As technology evolves, so do those who exploit it. And what better way of knowing that your social platform is taking off than when people begin to use it as a way to scam the young and innocent?
We’ve heard about email, Facebook, and WeChat scams, but local marketplace platform Carousell seems to be the newest platform for scammers to be on. With monetary transactions and meetups facilitating the purchases being made on the platform, those with ill-intent have found an easy way to take advantage of both buyers and sellers, to the point of crafting elaborate schemes.
One such incident was posted by Singapore-based Facebook user Gina Ang, who shared a public post on her experiences on Carousell. The post shared that someone had posed as a Malaysian buyer, but upon looking up the area code, she realised that the buyer was actually based in Nigeria. What followed was a series of dodgy correspondence and emails, where Gina shared her personal information like her handphone number, email address, and bank account number. She was perceptive enough to keep herself from falling into the scammer’s trap.
And this is not an isolated incident. The Straits Times has also reported an incident where a young student looking to sell an iPhone on Carousell was harassed at a meetup by a man in his 20s. When the student rejected his advances and caught the notice of concerned passers-by, he then stole the phone and took off, leaving the student distraught and traumatised.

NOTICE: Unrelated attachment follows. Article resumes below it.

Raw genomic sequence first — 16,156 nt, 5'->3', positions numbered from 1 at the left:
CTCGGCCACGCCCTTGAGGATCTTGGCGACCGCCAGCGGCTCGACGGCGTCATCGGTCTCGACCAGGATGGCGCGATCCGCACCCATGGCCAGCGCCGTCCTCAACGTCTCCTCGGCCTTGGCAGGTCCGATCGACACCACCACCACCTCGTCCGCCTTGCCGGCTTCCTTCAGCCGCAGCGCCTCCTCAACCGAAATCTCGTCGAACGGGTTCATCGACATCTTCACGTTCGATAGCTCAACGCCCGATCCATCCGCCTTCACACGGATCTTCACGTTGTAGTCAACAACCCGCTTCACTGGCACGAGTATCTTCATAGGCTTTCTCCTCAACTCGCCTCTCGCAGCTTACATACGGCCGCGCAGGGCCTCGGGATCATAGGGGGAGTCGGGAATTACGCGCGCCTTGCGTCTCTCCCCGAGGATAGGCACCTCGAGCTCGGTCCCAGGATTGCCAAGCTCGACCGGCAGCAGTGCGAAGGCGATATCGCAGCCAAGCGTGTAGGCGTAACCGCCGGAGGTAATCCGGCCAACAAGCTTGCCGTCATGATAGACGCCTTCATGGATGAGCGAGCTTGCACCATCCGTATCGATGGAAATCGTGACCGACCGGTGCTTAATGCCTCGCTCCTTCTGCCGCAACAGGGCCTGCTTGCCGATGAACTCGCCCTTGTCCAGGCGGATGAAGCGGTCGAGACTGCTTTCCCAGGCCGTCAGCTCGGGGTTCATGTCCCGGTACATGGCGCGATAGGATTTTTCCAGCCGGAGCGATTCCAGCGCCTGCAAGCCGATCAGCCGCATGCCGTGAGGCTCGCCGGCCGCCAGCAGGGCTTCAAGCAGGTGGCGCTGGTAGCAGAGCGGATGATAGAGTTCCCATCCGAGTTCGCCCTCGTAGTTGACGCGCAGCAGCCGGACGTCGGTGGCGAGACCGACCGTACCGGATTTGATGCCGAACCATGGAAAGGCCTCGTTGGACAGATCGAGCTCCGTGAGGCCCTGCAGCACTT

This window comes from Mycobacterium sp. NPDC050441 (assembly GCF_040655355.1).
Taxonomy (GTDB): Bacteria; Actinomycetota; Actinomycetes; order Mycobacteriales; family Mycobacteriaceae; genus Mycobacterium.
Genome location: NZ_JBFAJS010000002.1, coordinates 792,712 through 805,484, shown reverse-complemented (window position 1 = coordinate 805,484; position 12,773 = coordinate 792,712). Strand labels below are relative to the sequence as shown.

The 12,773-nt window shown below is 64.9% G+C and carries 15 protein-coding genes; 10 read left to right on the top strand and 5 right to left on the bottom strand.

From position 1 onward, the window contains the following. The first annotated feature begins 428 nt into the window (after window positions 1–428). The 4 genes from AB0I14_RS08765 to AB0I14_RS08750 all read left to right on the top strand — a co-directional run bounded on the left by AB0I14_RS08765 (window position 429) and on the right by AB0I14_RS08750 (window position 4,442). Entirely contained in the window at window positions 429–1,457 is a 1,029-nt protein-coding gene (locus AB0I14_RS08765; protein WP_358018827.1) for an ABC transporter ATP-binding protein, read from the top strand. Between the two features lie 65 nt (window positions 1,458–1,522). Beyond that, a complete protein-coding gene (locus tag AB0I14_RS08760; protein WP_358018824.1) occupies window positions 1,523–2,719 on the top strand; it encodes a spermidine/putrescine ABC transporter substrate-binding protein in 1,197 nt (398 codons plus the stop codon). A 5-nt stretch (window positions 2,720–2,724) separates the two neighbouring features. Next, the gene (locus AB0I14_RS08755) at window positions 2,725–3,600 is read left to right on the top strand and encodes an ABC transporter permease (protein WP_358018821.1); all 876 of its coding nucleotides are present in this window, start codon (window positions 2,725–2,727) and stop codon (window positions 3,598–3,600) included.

According to Carousell’s terms and conditions, users under the age of 18 must use the app with adult supervision, but there is no guarantee that this condition is being met, as was the case with this student. According to an Intel Security research study, 61 percent of teens from 8-16 years old hide their online activity from their parents, while 16 per cent would meet strangers that they met online. 87 percent also created their Facebook accounts before the recommended age of 13, so there’s no reason why they wouldn’t do the same on a platform like Carousell.
To minimise these risks, Carousell has posted a list of guidelines on how to stay safe on the platform, such as doing meetups in the day in public places, using trusted payment methods, and dealing solely within Carousell instead of offering personal phone numbers and email addresses.
That said, the very features on Carousell that contribute to the risks of using the platform are also the reasons why it is a popular online marketplace — without a dedicated payment platform, users are able to choose the method of payment they prefer. Meetups are also less cumbersome than arranging for shipping, which would usually cost more to either the buyer or the seller.
It would help in the security department if we saw more restrictions placed on Carousell — which has been dubbed Carouhell by users who have met with dodgy people on the platform — but at the same time, it’s important to look to your own online habits and recognise the risks that you take in providing personal information to complete strangers. This may be Singapore, but we’re not always as safe as we think.